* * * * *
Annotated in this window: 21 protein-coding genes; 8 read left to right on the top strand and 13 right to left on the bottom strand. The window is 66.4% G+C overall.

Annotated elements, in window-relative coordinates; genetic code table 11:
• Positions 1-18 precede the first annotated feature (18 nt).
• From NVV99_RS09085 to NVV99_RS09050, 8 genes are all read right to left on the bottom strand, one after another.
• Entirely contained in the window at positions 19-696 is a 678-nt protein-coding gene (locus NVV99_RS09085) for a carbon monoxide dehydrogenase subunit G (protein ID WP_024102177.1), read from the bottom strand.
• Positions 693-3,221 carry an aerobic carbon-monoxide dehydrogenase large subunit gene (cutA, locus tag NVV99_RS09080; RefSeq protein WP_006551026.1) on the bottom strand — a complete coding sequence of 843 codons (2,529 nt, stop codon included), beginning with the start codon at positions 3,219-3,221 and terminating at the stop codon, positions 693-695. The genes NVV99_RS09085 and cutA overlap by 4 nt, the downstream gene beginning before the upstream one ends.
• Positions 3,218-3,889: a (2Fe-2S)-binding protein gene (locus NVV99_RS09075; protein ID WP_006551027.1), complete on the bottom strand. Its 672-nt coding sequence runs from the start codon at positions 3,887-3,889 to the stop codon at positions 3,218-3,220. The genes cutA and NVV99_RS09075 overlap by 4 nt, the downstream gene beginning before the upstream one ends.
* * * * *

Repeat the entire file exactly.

Annotated in this window: 21 protein-coding genes; 8 read left to right on the top strand and 13 right to left on the bottom strand. The window is 66.4% G+C overall.

Annotated elements, in window-relative coordinates; genetic code table 11:
• Positions 1-18 precede the first annotated feature (18 nt).
• From NVV99_RS09085 to NVV99_RS09050, 8 genes are all read right to left on the bottom strand, one after another.
• Entirely contained in the window at positions 19-696 is a 678-nt protein-coding gene (locus NVV99_RS09085) for a carbon monoxide dehydrogenase subunit G (protein ID WP_024102177.1), read from the bottom strand.
• Positions 693-3,221 carry an aerobic carbon-monoxide dehydrogenase large subunit gene (cutA, locus tag NVV99_RS09080; RefSeq protein WP_006551026.1) on the bottom strand — a complete coding sequence of 843 codons (2,529 nt, stop codon included), beginning with the start codon at positions 3,219-3,221 and terminating at the stop codon, positions 693-695. The genes NVV99_RS09085 and cutA overlap by 4 nt, the downstream gene beginning before the upstream one ends.
• Positions 3,218-3,889: a (2Fe-2S)-binding protein gene (locus NVV99_RS09075; protein ID WP_006551027.1), complete on the bottom strand. Its 672-nt coding sequence runs from the start codon at positions 3,887-3,889 to the stop codon at positions 3,218-3,220. The genes cutA and NVV99_RS09075 overlap by 4 nt, the downstream gene beginning before the upstream one ends.